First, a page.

Country star Darius Rucker and the CMA Foundation celebrated a decade-long commitment to Metro Nashville Public Schools today, awarding a $1 million grant to support initiatives aimed at strengthening teacher talent in music classrooms across the city. The extraordinary public–private partnership received national attention today as a centerpiece of the National League of Cities annual conference being held in Nashville.
In partnership with MNPS and the Nashville Public Education Foundation, the CMA grant goes directly toward providing instruments and music education for more than 85,000 local students.
“Having access to an instrument in an environment that encourages creative expression is such a powerful thing,” said Rucker. “A defining moment in my life was when my mother gave me my first guitar – I can honestly say it completely changed my life. In that moment, a newfound passion and creativity were born where skills like writing and poetry took on a new role. So, to know that we, as artists with CMA, are helping kids get the option for that kind of discovery is really incredible.”
Since 2006, CMA and the CMA Foundation have understood that, for Nashville to continue being Music City, Metro Schools require and deserve robust music education programs. CMA and the CMA Foundation have invested $10 million in 10 years in an unprecedented public–private partnership to strengthen and improve music education in Nashville schools.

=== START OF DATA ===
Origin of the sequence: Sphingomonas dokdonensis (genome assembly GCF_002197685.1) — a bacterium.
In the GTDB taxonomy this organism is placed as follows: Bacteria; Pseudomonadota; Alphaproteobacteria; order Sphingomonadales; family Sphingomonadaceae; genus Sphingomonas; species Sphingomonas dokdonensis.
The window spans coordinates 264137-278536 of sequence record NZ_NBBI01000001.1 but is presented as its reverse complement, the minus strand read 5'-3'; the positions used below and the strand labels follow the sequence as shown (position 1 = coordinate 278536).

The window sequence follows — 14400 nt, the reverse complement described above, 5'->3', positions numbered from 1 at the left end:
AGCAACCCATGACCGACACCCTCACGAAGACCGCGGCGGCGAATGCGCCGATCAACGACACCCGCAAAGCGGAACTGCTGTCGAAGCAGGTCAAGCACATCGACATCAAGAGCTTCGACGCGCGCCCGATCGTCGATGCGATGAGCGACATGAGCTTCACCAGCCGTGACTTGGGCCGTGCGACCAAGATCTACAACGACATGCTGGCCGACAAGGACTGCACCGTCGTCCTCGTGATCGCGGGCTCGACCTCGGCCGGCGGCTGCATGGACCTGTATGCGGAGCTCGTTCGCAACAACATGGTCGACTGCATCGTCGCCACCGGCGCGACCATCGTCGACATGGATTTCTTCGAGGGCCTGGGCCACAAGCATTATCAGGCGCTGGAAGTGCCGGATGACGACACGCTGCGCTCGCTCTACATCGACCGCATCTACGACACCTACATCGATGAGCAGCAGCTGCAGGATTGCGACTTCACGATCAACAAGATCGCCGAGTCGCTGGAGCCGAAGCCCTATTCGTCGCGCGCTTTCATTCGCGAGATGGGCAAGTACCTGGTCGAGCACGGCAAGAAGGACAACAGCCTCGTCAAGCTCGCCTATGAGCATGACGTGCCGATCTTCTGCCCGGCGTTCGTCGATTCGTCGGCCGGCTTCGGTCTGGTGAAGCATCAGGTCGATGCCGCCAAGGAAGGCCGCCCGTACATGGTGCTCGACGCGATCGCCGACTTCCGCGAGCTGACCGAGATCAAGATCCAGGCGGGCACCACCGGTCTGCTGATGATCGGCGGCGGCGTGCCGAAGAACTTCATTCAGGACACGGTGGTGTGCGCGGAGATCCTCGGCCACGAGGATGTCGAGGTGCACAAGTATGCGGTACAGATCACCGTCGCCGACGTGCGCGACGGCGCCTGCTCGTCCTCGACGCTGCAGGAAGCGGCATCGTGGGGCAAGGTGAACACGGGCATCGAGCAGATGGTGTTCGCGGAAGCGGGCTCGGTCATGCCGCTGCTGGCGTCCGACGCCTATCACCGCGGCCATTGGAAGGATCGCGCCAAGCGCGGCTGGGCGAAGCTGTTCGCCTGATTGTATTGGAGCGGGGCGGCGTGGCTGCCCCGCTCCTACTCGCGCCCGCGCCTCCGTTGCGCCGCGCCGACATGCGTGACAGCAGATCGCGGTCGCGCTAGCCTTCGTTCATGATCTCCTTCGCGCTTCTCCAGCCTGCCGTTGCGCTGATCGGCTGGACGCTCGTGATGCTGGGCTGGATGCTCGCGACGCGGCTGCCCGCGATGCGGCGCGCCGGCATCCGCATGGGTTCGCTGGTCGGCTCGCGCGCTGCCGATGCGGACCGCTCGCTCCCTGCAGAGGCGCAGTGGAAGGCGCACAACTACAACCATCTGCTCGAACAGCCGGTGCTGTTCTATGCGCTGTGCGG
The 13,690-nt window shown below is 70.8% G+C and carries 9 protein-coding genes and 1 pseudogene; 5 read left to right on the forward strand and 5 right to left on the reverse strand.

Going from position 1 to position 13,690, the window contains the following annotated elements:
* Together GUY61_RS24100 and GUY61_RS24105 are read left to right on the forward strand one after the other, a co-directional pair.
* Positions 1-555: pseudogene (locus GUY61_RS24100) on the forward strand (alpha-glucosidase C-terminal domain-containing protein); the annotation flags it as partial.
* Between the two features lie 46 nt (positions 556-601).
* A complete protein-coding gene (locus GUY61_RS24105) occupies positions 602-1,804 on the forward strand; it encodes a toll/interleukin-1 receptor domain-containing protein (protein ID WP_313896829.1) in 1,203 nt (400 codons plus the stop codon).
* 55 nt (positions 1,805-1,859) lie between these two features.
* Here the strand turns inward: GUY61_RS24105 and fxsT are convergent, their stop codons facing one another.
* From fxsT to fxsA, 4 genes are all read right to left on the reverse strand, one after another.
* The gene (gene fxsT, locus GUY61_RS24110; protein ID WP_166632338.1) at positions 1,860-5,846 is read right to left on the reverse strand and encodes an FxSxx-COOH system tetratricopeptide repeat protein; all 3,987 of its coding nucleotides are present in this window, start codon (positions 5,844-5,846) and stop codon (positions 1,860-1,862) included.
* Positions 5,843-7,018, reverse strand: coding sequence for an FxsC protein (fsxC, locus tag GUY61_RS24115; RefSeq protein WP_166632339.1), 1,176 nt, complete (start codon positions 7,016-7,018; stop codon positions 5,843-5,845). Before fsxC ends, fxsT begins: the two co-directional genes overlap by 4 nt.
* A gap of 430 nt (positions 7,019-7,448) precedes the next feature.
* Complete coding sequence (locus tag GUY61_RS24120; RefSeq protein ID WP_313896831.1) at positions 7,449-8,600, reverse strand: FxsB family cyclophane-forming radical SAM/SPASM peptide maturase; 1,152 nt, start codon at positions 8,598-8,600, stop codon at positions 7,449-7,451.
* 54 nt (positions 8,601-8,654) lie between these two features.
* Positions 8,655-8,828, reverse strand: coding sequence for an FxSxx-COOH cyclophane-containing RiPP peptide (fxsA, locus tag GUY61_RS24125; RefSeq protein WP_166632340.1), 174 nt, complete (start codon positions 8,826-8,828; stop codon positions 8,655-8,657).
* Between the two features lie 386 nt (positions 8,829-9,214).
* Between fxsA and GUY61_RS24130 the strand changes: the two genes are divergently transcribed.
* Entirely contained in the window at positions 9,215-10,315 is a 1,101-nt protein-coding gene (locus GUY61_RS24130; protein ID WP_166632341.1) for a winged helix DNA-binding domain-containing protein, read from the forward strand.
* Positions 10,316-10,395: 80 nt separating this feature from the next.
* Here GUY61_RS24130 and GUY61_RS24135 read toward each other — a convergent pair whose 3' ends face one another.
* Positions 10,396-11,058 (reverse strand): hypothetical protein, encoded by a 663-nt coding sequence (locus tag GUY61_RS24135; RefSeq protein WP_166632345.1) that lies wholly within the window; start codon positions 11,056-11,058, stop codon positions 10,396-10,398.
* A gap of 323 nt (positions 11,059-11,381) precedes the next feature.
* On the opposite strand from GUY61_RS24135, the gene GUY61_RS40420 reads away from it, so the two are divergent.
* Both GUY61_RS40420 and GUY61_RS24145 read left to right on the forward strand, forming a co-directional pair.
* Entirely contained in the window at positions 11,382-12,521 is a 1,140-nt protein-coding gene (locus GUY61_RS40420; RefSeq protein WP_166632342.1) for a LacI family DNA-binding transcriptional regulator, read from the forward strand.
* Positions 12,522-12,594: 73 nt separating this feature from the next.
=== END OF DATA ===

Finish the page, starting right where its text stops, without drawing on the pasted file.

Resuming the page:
Past funds were used to stabilize programs by purchasing instruments and equipment, and to create a repair shop for the district. This year’s $1 million gift continues that tradition, while also providing substantial resources for educators based on feedback from our district’s music teachers.
“When this program began, it was important to fund the purchase of instruments, which hadn’t been purchased in decades,” said Joe Galante, Vice Chairman of the CMA Foundation and a member of the CMA board of directors. “Now that we have instruments in every Metro school, the CMA Foundation has expanded its support to include teacher education, which is critical in developing and maintaining strong, sustainable music programs.”
The 2015 grant will go beyond instrument support and will benefit music educators throughout Davidson County. Supported teacher initiatives include:
- Music Teachers at the Core, which will recognize up to 50 of Metro Nashville Public Schools’ most exceptional music teachers with a $2,000 cash award.
- Side-by-side coaching and expanded professional development opportunities to strengthen and support music education teachers throughout Davidson County.
Studies indicate students who participate in music and the arts are more likely to graduate, have better attendance rates and earn higher GPAs than those not enrolled in arts classes. The CMA Foundation recognizes the benefits of music education in keeping kids engaged and the importance of supporting local music educators.